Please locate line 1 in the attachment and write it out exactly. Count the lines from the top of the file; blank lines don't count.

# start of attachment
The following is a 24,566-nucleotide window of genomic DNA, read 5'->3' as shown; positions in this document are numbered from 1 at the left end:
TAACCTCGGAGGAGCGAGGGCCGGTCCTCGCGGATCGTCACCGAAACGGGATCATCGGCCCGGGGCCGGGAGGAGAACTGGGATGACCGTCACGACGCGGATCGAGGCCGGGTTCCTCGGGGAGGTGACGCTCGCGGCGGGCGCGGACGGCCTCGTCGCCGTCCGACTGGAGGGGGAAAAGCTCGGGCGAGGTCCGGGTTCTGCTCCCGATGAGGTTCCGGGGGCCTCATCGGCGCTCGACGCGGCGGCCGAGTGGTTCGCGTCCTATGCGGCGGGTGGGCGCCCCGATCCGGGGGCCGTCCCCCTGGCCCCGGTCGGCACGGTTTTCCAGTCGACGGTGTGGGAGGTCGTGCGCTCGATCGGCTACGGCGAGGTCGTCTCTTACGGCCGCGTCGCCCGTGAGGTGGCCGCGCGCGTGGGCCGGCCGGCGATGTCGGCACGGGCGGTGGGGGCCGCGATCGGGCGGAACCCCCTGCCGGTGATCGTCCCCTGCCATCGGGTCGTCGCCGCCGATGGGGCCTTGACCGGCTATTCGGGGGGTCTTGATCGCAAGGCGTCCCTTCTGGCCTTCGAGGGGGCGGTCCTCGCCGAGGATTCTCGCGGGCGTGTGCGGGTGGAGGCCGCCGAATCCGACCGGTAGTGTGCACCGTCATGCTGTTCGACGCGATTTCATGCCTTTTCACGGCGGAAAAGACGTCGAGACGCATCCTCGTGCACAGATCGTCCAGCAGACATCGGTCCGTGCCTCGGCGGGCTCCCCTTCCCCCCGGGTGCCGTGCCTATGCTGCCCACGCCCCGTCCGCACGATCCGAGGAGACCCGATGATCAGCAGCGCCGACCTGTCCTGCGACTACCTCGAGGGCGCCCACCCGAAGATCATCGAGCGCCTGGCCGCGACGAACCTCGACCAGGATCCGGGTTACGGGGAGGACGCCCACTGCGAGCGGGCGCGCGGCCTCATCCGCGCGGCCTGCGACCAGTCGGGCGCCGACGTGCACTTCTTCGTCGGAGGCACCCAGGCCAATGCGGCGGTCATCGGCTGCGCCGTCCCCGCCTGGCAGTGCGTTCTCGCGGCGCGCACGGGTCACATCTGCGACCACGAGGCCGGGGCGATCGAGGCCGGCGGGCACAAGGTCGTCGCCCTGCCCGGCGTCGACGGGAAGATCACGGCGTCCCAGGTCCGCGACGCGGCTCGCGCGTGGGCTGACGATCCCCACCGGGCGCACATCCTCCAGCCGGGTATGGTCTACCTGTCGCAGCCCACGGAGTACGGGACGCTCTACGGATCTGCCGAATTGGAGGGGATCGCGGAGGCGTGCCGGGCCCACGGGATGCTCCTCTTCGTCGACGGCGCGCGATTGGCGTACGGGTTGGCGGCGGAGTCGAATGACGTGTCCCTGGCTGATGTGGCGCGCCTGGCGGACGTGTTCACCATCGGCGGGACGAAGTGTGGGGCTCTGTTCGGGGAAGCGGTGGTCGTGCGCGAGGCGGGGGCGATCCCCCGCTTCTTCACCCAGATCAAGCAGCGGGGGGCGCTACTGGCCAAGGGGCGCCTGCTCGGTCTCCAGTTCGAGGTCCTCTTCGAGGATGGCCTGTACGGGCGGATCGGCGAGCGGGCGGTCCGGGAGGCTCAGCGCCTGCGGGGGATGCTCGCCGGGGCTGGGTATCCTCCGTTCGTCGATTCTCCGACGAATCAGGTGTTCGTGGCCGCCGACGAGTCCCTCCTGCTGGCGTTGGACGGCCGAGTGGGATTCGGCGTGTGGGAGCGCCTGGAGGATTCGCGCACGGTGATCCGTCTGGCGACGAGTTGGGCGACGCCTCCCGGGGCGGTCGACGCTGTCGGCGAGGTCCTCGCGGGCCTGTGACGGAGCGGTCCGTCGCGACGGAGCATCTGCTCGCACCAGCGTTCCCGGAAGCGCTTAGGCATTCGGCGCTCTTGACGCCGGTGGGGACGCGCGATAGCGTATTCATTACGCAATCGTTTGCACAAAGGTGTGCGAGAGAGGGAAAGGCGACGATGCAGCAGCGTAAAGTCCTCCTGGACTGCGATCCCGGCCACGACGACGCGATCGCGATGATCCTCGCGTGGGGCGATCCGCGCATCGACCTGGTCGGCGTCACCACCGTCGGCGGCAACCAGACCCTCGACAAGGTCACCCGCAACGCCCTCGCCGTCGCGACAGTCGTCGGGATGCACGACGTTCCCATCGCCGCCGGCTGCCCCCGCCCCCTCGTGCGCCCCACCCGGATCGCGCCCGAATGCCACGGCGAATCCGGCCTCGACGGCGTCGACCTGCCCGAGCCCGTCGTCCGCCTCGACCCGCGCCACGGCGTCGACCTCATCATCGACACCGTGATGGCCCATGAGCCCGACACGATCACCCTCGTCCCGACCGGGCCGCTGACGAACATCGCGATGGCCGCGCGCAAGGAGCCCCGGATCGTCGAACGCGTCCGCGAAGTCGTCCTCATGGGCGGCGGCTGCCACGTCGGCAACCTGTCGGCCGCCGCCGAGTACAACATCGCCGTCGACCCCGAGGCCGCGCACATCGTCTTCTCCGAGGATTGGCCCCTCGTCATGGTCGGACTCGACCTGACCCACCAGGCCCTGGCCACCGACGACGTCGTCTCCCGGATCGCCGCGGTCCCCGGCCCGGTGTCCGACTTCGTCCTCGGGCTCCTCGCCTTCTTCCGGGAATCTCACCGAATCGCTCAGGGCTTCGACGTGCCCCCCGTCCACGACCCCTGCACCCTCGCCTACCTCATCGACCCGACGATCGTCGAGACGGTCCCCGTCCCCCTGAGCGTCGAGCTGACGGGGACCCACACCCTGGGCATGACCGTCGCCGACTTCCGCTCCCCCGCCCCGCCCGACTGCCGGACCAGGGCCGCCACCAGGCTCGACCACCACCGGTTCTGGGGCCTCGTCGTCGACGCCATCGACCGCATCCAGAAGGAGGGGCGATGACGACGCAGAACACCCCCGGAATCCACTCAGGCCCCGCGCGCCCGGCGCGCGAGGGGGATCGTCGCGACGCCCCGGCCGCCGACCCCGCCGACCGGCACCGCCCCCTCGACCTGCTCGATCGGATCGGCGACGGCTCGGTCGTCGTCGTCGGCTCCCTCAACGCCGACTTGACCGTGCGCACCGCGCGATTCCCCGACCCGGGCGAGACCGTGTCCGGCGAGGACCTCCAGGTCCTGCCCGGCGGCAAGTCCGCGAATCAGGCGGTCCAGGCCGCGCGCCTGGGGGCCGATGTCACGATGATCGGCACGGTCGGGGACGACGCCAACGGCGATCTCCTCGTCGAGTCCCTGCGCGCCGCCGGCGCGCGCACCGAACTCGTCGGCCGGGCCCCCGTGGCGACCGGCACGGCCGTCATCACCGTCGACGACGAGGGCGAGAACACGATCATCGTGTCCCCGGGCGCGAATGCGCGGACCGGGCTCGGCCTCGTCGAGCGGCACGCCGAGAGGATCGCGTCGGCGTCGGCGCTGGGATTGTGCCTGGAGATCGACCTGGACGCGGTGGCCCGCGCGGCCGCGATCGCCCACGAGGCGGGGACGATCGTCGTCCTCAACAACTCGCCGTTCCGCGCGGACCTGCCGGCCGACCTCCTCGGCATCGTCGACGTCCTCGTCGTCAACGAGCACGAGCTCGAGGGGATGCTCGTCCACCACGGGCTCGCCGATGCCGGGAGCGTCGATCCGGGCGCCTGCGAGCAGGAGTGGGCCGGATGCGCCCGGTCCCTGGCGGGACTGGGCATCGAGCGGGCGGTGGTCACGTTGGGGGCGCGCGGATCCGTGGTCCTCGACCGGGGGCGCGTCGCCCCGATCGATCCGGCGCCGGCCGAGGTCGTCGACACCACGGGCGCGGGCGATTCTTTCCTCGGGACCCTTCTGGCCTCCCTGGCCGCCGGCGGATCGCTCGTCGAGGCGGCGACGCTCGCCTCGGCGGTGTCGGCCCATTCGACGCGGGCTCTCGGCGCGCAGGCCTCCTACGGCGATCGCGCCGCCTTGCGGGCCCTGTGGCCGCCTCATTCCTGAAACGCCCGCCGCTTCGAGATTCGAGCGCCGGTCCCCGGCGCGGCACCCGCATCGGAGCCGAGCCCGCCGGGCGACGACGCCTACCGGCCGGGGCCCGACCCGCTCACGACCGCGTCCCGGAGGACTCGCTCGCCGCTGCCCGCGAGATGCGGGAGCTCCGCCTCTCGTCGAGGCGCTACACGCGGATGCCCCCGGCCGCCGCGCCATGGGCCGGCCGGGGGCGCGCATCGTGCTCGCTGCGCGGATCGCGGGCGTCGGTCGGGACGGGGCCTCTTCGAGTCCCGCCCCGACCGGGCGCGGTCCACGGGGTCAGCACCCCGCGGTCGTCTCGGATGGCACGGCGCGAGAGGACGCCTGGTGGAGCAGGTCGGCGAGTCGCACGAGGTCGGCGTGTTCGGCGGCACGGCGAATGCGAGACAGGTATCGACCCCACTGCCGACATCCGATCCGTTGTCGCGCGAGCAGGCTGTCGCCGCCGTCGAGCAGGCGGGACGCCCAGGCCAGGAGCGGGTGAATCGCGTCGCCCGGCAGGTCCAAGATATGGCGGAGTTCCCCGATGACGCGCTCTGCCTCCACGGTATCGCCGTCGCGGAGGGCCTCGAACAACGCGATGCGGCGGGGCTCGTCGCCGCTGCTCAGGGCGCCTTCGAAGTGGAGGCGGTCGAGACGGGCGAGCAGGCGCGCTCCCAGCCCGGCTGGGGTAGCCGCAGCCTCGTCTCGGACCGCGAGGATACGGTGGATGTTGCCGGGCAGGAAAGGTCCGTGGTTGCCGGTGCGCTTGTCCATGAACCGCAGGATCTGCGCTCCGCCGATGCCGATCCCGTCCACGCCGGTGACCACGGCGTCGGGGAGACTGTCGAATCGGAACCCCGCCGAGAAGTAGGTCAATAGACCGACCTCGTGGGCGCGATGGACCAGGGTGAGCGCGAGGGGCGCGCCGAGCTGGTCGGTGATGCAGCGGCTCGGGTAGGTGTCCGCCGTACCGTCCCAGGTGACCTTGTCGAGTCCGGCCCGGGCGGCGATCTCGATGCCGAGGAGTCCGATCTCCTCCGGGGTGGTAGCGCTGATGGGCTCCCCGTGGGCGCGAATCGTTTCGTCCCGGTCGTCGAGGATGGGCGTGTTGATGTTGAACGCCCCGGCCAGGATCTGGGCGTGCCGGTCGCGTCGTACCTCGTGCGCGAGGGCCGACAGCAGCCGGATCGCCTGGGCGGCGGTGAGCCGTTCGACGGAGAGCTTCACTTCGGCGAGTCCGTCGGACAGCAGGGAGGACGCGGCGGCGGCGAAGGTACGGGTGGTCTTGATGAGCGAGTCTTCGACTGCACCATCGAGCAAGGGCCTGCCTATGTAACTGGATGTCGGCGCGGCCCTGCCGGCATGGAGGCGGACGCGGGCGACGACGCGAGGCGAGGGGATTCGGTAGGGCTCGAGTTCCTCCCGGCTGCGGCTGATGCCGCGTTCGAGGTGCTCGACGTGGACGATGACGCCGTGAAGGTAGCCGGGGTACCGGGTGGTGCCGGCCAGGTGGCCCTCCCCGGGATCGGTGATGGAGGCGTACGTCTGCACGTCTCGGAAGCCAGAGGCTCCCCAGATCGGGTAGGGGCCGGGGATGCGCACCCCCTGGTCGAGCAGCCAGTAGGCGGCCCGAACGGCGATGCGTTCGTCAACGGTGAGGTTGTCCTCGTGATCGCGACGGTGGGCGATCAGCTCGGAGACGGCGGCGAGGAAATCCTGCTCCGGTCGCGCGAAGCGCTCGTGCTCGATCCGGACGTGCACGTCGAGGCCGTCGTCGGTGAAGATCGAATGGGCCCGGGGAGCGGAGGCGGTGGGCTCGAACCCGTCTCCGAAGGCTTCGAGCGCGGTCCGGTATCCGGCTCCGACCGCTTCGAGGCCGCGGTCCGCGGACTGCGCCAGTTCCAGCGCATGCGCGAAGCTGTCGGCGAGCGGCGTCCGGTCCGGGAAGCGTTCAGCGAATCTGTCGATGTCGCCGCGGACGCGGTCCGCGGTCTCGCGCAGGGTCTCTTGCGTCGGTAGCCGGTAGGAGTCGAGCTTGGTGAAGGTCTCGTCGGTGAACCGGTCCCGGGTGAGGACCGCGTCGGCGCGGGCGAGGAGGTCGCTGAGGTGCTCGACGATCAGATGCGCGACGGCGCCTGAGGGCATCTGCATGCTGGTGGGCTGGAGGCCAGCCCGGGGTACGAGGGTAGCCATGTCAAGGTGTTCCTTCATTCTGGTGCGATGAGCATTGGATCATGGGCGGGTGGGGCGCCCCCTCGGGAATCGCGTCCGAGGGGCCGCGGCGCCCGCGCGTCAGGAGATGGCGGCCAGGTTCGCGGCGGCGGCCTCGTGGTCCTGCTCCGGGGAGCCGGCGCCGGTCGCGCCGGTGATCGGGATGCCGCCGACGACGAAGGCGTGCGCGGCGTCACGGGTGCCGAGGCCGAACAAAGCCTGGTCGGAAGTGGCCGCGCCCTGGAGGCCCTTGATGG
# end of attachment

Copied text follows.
The following is a 24,566-nucleotide window of genomic DNA, read 5'->3' as shown; positions in this document are numbered from 1 at the left end: